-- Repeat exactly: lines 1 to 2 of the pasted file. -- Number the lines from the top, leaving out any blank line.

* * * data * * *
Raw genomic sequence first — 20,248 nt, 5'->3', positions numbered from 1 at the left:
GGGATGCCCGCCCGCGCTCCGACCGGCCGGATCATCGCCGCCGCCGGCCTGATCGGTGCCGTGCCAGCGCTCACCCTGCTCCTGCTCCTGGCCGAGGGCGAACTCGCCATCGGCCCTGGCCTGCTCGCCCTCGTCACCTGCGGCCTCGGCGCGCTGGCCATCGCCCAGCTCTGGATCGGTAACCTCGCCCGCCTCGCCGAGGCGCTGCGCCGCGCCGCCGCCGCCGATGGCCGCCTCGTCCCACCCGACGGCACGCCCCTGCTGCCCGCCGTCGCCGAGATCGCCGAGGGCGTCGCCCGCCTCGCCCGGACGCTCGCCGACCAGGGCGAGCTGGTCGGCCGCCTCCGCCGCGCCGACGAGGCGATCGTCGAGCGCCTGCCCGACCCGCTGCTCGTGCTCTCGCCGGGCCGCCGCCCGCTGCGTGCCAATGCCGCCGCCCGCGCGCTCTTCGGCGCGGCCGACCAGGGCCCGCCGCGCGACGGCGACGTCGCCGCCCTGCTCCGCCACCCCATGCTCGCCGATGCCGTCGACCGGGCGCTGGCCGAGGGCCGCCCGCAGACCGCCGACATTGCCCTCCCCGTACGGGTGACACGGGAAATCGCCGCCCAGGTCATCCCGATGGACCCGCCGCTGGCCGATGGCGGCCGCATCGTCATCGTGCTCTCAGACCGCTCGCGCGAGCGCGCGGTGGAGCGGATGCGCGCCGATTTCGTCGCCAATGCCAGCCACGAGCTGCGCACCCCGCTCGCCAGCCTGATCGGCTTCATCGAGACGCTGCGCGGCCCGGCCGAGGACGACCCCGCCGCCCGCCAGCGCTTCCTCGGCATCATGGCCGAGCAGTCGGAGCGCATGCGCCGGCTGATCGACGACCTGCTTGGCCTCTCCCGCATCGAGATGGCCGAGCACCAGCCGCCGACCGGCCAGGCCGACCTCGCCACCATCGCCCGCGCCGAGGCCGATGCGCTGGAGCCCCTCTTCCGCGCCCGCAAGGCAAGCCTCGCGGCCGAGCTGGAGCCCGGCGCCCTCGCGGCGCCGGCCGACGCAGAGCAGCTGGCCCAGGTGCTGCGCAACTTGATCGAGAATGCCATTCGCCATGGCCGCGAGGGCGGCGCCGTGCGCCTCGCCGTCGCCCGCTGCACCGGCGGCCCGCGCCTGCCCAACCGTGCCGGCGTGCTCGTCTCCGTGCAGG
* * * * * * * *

Raw genomic sequence first — 20,248 nt, 5'->3', positions numbered from 1 at the left:
GGGATGCCCGCCCGCGCTCCGACCGGCCGGATCATCGCCGCCGCCGGCCTGATCGGTGCCGTGCCAGCGCTCACCCTGCTCCTGCTCCTGGCCGAGGGCGAACTCGCCATCGGCCCTGGCCTGCTCGCCCTCGTCACCTGCGGCCTCGGCGCGCTGGCCATCGCCCAGCTCTGGATCGGTAACCTCGCCCGCCTCGCCGAGGCGCTGCGCCGCGCCGCCGCCGCCGATGGCCGCCTCGTCCCACCCGACGGCACGCCCCTGCTGCCCGCCGTCGCCGAGATCGCCGAGGGCGTCGCCCGCCTCGCCCGGACGCTCGCCGACCAGGGCGAGCTGGTCGGCCGCCTCCGCCGCGCCGACGAGGCGATCGTCGAGCGCCTGCCCGACCCGCTGCTCGTGCTCTCGCCGGGCCGCCGCCCGCTGCGTGCCAATGCCGCCGCCCGCGCGCTCTTCGGCGCGGCCGACCAGGGCCCGCCGCGCGACGGCGACGTCGCCGCCCTGCTCCGCCACCCCATGCTCGCCGATGCCGTCGACCGGGCGCTGGCCGAGGGCCGCCCGCAGACCGCCGACATTGCCCTCCCCGTACGGGTGACACGGGAAATCGCCGCCCAGGTCATCCCGATGGACCCGCCGCTGGCCGATGGCGGCCGCATCGTCATCGTGCTCTCAGACCGCTCGCGCGAGCGCGCGGTGGAGCGGATGCGCGCCGATTTCGTCGCCAATGCCAGCCACGAGCTGCGCACCCCGCTCGCCAGCCTGATCGGCTTCATCGAGACGCTGCGCGGCCCGGCCGAGGACGACCCCGCCGCCCGCCAGCGCTTCCTCGGCATCATGGCCGAGCAGTCGGAGCGCATGCGCCGGCTGATCGACGACCTGCTTGGCCTCTCCCGCATCGAGATGGCCGAGCACCAGCCGCCGACCGGCCAGGCCGACCTCGCCACCATCGCCCGCGCCGAGGCCGATGCGCTGGAGCCCCTCTTCCGCGCCCGCAAGGCAAGCCTCGCGGCCGAGCTGGAGCCCGGCGCCCTCGCGGCGCCGGCCGACGCAGAGCAGCTGGCCCAGGTGCTGCGCAACTTGATCGAGAATGCCATTCGCCATGGCCGCGAGGGCGGCGCCGTGCGCCTCGCCGTCGCCCGCTGCACCGGCGGCCCGCGCCTGCCCAACCGTGCCGGCGTGCTCGTCTCCGTGCAGG